More woah than go: Basically, they're kind lazy, they don't like to go fast or do anything real intense. This is the kind of horse that would just be going on calm trail rides.
    More go than woah: The opposite, they're a lot more active.
     
  8. Avro Arrow

    Avro Arrow Hey, Earthlings! Stop nuking each other! Moderator

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    Isn't that just one of the standard definitions of the word, though? I'm not sure it really counts as slang, nor horse-specific.

    I like this one though, and am considering making it my custom title here! :lol:
     
  9. JD

    JD Fleet Admiral Admiral

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    Oh, I didn't realize that with sound, I've only heard it relation to horses.
     
  10. Mojochi

    Mojochi Rear Admiral Rear Admiral

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    "Of sound mind & body" is in nearly every movie/show that ever had a will reading scene

    Sound is an interesting word, in that its meanings are so wildly varied. Sound, the noun we use primarily, is an auditory impression. Sound the adjective means of good condition. As a verb it can also mean to measure the depth of something, as in the sea, or a body cavity etc... Such a strange variation
     
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  11. publiusr

    publiusr Vice Admiral Admiral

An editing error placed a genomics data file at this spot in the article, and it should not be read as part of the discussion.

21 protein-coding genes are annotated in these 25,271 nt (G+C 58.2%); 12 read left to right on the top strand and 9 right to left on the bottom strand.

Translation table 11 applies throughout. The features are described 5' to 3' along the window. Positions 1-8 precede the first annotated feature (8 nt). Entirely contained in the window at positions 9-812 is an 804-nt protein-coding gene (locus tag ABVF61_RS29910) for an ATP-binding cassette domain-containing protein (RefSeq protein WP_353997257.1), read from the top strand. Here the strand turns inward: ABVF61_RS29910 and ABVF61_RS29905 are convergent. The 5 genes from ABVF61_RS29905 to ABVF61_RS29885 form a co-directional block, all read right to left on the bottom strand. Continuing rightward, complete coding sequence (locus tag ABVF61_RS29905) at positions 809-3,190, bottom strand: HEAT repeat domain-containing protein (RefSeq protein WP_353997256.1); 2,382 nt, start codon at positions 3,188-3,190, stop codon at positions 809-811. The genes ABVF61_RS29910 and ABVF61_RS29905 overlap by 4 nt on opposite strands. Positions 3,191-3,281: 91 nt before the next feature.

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    Last edited: Jun 18, 2022
  12. JD

    JD Fleet Admiral Admiral

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    Oh, right I forgot about that.
     
  13. TimeIsAPredator

    TimeIsAPredator Commodore Commodore

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    The word for cool in my city in the 90s was "rapid" it then became "class" and has stuck with that ( I think as I am no longer down with the kids ).
    A nice person or a response to a good deed is "sound". As in "John is a sound guy" or when John buys you a pint you say "sound" to him
     
  14. flandry84

    flandry84 Fleet Captain Fleet Captain

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    Right Spocko? Check!
     
    Last edited: May 25, 2022
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  15. Mojochi

    Mojochi Rear Admiral Rear Admiral

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    That still seems to jibe with the more traditional meaning of steadfast or hearty.

    I've never heard "rapid" used as slang, but "class", well... that one has a long history of meaning something that is top notch
     
  16. GNDN18

    GNDN18 270 Rear Admiral

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  17. Kor

    Kor Fleet Admiral Admiral

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    I'm coming to this discussion a little late, but I remember reading that such usage of the word "Word" started as an abbreviation of "Word is bond," which itself is an abbreviation of "My word is my bond." The expression "Word is bond" was frequently used among the Five-Percent Nation movement, and eventually caught on in Hip-hop.

    Kor
     
  18. fireproof78

    fireproof78 Fleet Admiral Admiral

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    Well, that at least makes more sense than just "Word." Like, what does that mean?

    Well, now I know.
     
  19. Mojochi

    Mojochi Rear Admiral Rear Admiral

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    Well, even without any historical context, just by itself, it really does strike the same tone in usage as "That's the word", "Have you heard the word?" "The word is..." etc... or anytime word is used synonymously with rumor or talk.
     
  20. fireproof78

    fireproof78 Fleet Admiral Admiral

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    Yes, and no. Someone going "Word" in response to my statement as an affirmative is jarring at best.